Consequently, that valuable ledger can hopefully find its way to the controlled environment of an archive store. Preserved for the future, its intriguing contents can be made available to a wider audience.

I first met Simon over Zoom and, predictably, scanned the books on shelves behind him. Titles about Robert the Bruce stood out, leading into another part of our conversation, and a surprising declaration. Shock and amusement competed when he said something others may consider heresy in this part of Scotland.

“Burns is my nemesis,” he proclaimed, clearly favouring the older of the two famous Roberts.

Reputedly born at Turnberry Castle, Bruce’s name also echoes round the county, from a 13th century well in Prestwick, to a plethora of streets, crescents and avenues bearing his name. Yet Simon fears his champion being swamped by the Bard.

However, last year, Robert the Bruce strode The Glebe in Maybole, the talisman of Scottish independence, resplendent in his golden tabard displaying the nation’s scarlet lion rampant. On 13th July this year, marking the 750th anniversary of his birth, he’s scheduled to make another appearance.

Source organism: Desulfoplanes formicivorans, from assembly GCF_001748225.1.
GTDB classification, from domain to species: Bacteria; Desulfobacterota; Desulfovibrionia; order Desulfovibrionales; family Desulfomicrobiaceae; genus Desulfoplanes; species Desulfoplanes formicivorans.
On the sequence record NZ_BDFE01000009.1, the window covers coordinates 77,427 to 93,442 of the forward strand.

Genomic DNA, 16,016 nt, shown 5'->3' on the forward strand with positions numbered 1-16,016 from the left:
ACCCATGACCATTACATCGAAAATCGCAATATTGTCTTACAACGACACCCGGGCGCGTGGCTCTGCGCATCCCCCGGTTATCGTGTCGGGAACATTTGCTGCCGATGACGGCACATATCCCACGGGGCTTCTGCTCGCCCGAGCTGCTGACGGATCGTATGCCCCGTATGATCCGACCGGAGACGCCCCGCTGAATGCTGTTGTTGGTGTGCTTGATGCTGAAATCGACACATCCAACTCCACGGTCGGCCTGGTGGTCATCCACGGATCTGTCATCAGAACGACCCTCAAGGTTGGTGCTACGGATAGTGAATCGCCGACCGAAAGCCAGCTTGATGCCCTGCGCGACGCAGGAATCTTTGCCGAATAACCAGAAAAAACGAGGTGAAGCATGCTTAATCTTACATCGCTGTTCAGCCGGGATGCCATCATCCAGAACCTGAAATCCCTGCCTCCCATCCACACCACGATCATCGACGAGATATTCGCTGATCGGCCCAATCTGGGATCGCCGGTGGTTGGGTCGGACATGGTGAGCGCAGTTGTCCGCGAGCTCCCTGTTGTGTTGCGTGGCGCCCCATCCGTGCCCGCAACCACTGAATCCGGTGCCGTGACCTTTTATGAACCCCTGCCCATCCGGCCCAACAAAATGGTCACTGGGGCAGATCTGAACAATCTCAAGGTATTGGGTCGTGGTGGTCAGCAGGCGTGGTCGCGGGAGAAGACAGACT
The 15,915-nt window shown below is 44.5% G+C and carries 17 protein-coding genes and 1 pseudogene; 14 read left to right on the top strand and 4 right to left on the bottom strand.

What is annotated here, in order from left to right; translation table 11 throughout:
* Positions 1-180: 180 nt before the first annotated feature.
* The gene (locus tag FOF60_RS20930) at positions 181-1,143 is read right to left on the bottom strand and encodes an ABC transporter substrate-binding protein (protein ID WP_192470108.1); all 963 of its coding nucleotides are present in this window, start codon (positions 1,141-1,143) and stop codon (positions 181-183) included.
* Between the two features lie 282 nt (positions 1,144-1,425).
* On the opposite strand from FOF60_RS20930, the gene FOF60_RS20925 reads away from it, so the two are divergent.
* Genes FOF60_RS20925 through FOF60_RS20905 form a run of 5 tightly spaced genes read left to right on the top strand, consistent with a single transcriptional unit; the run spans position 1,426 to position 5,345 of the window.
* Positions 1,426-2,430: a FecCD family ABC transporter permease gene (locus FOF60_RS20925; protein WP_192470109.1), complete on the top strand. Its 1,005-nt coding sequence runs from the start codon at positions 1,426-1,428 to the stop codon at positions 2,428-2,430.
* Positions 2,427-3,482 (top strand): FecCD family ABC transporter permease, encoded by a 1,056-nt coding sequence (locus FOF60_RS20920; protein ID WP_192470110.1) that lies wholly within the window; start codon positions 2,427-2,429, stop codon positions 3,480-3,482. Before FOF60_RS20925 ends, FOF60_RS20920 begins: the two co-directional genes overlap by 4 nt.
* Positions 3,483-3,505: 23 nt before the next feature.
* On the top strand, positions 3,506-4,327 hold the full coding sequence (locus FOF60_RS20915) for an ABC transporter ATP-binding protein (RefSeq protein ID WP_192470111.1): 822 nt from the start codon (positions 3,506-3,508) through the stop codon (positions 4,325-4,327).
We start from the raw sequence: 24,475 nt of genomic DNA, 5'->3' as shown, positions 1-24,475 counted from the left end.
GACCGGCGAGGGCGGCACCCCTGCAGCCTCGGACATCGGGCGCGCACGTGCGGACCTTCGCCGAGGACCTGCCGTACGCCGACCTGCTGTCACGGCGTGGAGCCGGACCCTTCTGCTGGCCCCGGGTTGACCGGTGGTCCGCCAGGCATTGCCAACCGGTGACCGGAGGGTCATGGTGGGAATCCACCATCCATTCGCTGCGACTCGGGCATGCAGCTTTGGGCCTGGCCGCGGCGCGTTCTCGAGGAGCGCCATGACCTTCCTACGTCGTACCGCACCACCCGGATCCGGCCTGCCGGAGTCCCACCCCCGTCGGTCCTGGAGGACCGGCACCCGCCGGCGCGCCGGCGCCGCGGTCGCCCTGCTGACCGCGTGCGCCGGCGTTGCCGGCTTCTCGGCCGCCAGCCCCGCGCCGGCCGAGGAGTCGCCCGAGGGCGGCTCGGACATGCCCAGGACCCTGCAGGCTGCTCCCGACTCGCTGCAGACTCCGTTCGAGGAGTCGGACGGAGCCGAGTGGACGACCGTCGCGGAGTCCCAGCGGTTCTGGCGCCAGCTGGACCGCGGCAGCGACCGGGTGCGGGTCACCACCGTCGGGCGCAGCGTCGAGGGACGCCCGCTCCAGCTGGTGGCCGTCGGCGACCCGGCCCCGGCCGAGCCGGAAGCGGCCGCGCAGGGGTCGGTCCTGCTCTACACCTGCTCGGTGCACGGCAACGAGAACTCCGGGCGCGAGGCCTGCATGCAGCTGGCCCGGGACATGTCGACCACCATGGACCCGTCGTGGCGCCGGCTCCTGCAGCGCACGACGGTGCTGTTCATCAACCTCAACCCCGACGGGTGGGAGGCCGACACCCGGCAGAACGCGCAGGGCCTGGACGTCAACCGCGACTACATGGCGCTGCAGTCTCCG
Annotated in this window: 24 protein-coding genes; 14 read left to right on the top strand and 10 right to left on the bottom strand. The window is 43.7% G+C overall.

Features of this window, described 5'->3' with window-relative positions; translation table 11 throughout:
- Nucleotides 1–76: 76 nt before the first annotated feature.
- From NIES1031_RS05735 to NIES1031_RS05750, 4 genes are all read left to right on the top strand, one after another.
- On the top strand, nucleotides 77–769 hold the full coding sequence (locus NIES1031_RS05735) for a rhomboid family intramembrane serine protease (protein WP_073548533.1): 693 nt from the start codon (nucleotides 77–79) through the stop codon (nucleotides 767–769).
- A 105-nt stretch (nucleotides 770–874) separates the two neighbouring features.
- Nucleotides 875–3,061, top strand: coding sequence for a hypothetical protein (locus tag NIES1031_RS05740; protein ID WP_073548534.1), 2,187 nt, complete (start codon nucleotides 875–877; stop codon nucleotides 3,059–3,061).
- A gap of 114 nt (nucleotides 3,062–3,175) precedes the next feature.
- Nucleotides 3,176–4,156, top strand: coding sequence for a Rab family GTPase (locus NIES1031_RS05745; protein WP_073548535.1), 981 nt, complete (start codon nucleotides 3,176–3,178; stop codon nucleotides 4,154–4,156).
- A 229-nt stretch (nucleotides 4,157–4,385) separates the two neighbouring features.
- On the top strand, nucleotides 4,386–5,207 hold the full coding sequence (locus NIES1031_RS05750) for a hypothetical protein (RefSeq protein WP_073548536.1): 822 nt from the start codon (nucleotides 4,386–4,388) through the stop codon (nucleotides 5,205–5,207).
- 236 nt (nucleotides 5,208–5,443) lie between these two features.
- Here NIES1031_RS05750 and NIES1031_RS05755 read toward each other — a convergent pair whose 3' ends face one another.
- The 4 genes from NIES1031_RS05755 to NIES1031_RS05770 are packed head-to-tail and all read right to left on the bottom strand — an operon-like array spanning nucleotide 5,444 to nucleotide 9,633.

“This year we want it to be bigger and better.”

Simon is also historian on the Bruce 750 project. With financial support from the North Carrick Community Benefit Company, he hopes visitors to Maybole, from Carrick and beyond, will enjoy the excitement of jousting and experience medieval crafts and guilds as part of the celebrations. Plans are also in hand for re-enactments to take place the weekend before at Crossraguel Abbey.

“We want to put living historians in the abbey,” said Simon. “Bring it to life, appreciate what the building was used for, and discover interesting architectural features that people just don’t know about.” As papers and screens were shuffled, I glimpsed charts showing solstice sunset alignments focusing the sun’s rays on the abbey’s altar. Be there to find out more.

As we finished our conversation, Simon shared his determination. “When the year turns into 2025, the Bruce stuff is not going to stop.” We’ve been forewarned.

Now, back to browse through that Muster Roll to see who was issued with a rifle and what misdemeanours the butcher and the baker got up to.